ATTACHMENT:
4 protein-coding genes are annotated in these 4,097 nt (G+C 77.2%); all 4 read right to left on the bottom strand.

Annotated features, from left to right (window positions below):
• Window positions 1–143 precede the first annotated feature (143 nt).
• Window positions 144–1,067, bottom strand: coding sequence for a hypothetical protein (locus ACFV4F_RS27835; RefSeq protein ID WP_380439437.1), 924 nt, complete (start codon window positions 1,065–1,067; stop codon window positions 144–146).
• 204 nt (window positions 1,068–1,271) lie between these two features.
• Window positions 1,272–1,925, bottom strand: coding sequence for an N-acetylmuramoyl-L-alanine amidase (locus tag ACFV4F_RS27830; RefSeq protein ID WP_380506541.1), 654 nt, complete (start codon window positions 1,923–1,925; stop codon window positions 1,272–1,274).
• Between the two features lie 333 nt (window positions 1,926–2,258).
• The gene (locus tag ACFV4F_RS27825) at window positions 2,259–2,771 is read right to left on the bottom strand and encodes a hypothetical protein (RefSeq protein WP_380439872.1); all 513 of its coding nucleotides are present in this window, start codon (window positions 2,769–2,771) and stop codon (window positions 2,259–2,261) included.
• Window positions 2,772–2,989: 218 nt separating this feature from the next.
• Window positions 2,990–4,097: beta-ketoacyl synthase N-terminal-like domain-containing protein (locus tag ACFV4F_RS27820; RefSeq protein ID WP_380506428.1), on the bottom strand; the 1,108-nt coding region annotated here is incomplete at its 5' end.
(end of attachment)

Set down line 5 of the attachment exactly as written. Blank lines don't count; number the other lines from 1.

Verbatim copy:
• 204 nt (window positions 1,068–1,271) lie between these two features.